What is the Difference between a Taser and a Stun Gun?
When it comes to using self defensive tools such as a taser or a stun gun, most States within America (42 in total) permit their utilization. As they are considered a defensive tool, people are often able to carry and use them if the situation requires without fear of being fined, or facing criminal prosecution. In the battle for self defense there are two types of devices widely available on the market and via websites and they are stun guns and taser products.
What is the difference between a taser and a stun gun?
Although similar in nature, both types of device differ in the way that they can be used. Below is a breakdown on the key differences that these defensive tools feature.
These devices are often used by the police and other authoritative bodies, where distance and effectiveness can both be important factors to consider. Taser devices can be used up close in much the same way as stun guns, where the two prongs, rods, or darts can be pressed into an attacker’s body to emit an electrical shock.
Furthermore, they can also be used from a distance of up to several feet – giving their wielder a much greater advantage should they need to stay away from a particular assailant. Once the darts have been released, they will remain connected via a spring coil that will lead into the core of the device. When the trigger of the taser is pressed, the coils will transmit electrical current which can then result in a shock to subdue the target.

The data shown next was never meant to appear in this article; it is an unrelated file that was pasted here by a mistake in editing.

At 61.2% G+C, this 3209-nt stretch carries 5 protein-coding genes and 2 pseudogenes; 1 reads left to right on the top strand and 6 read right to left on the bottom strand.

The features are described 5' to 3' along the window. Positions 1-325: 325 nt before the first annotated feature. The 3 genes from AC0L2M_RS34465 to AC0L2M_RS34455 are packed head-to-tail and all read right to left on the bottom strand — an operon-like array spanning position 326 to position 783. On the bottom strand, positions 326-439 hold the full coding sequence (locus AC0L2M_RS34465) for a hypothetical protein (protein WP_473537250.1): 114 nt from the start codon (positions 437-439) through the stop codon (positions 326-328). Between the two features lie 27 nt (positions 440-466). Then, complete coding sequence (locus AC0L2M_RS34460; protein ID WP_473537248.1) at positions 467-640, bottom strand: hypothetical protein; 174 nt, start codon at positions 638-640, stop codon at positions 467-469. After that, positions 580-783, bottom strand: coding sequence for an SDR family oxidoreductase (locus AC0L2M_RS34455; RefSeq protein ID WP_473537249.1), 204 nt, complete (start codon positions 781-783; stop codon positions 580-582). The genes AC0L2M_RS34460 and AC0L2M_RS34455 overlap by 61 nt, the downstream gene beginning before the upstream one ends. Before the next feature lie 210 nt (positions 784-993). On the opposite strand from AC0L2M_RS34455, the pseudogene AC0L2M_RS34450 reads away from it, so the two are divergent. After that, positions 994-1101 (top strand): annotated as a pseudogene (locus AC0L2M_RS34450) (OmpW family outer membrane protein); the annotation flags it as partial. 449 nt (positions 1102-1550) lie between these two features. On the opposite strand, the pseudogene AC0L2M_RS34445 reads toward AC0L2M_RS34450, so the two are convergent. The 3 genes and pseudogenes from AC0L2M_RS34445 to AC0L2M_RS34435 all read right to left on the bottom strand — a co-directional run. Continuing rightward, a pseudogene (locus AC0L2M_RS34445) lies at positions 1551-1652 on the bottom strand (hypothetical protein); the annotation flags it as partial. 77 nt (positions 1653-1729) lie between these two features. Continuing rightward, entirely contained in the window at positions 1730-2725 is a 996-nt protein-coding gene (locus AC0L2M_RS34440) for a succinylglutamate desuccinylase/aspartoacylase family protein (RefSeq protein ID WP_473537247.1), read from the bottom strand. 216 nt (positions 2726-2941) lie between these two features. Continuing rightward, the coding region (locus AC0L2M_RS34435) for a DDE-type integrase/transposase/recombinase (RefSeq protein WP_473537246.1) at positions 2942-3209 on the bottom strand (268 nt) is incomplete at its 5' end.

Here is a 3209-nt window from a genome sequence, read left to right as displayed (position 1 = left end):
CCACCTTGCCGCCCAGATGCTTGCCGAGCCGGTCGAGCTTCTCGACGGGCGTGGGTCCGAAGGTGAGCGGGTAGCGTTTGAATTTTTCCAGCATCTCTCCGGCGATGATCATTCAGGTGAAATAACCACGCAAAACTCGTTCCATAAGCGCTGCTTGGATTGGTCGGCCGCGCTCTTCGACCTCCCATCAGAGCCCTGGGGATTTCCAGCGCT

On the other hand, stun guns are primarily for close combat, or for physical use where reach is more important than distance. Although they may be called guns, they actually possess a lesser reach than pepper spray and so they are best used in physical confrontations. Their electrical current works in much the same way as with a taser however, with current being transferred from the core of the device, along a rod or rods and when skin contact is made, the voltage will transfer to the target.
These devices are widely used for self defense by members of the public and there are 42 States within America that allow their utilization for defensive purposes. This differs when compared to tasers which are often only permitted for use by professional organizations such as the police, the military or personal defense services.
In summary, tasers offer a close up and distance-oriented functionality, whereas stun guns are better suited to close confrontation where their voltages can be transferred from the device to the attacker with the press of a button.